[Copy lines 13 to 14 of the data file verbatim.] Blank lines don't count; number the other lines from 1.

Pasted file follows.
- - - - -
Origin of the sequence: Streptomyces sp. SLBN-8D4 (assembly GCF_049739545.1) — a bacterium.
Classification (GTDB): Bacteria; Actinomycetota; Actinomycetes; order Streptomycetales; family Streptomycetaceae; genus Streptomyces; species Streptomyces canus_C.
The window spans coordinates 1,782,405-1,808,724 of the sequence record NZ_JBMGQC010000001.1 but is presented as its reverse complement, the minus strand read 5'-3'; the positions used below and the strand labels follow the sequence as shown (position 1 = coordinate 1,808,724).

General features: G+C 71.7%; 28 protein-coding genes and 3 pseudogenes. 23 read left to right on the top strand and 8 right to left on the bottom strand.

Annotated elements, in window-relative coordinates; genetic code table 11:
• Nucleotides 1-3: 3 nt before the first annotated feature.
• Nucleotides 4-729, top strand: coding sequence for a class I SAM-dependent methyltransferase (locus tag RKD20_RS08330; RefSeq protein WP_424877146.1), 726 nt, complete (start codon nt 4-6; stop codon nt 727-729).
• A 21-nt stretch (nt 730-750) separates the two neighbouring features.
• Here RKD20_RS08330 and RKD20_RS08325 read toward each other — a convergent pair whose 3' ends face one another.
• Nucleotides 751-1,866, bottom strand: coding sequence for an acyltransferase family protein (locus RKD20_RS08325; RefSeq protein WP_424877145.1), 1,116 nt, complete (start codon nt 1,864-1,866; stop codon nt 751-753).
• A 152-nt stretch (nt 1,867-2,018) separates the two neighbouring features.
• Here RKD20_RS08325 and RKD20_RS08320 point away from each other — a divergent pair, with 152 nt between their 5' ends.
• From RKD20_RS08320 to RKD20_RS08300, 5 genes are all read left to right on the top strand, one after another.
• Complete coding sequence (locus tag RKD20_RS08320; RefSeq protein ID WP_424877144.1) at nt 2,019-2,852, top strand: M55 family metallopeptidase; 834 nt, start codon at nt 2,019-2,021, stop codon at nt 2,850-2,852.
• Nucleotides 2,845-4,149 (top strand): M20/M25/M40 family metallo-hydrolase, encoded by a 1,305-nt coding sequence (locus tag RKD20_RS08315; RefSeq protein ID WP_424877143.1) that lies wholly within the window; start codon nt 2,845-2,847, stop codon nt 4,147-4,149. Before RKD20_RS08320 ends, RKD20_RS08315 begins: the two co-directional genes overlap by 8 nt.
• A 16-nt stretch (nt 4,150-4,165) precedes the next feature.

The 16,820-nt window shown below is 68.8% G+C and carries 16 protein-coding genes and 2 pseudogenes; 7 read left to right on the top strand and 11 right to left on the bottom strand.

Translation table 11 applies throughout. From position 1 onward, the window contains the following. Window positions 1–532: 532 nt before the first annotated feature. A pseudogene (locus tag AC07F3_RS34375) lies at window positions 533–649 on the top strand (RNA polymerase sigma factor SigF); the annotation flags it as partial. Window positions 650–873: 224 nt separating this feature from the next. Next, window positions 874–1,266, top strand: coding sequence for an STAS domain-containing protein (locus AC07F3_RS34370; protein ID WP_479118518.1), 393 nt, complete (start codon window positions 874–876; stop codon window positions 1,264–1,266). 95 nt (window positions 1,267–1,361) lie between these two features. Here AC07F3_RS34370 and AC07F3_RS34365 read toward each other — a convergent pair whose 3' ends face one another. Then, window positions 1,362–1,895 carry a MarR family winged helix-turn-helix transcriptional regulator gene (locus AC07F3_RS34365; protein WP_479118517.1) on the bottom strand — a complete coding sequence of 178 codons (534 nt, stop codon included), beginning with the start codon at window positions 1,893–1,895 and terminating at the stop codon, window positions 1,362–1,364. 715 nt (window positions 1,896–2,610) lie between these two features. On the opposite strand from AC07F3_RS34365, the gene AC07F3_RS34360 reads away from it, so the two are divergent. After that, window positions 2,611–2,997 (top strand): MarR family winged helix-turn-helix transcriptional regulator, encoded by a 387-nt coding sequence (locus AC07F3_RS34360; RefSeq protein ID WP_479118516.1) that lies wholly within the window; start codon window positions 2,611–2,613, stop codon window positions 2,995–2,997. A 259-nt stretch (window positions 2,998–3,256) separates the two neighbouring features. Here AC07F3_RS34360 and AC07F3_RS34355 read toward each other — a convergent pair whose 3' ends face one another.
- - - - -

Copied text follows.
• From RKD20_RS08320 to RKD20_RS08300, 5 genes are all read left to right on the top strand, one after another.
• Complete coding sequence (locus tag RKD20_RS08320; RefSeq protein ID WP_424877144.1) at nt 2,019-2,852, top strand: M55 family metallopeptidase; 834 nt, start codon at nt 2,019-2,021, stop codon at nt 2,850-2,852.